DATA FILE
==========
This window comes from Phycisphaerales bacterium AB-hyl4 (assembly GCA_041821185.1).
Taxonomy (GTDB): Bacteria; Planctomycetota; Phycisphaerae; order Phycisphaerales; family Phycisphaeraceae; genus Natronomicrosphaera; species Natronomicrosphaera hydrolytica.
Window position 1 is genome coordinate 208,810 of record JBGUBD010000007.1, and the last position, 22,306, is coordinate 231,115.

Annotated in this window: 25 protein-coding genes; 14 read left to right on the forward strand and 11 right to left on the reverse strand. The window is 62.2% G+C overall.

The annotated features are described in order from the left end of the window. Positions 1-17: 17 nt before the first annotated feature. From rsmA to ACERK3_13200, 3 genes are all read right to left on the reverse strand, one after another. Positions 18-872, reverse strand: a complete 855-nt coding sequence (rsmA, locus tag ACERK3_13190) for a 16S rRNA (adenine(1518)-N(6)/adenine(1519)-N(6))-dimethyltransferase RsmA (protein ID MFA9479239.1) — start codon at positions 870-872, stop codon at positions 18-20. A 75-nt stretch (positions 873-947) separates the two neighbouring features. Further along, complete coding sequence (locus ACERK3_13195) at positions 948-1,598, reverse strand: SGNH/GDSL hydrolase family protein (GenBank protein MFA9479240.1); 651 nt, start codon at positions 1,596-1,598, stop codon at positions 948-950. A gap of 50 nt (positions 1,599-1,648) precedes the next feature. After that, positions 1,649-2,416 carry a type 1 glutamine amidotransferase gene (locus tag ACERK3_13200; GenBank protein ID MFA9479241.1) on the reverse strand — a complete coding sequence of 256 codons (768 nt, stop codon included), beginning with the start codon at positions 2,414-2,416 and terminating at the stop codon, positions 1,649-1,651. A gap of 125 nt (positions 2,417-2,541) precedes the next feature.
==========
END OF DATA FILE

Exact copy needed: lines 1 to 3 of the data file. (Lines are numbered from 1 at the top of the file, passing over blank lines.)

This window comes from Phycisphaerales bacterium AB-hyl4 (assembly GCA_041821185.1).
Taxonomy (GTDB): Bacteria; Planctomycetota; Phycisphaerae; order Phycisphaerales; family Phycisphaeraceae; genus Natronomicrosphaera; species Natronomicrosphaera hydrolytica.
Window position 1 is genome coordinate 208,810 of record JBGUBD010000007.1, and the last position, 22,306, is coordinate 231,115.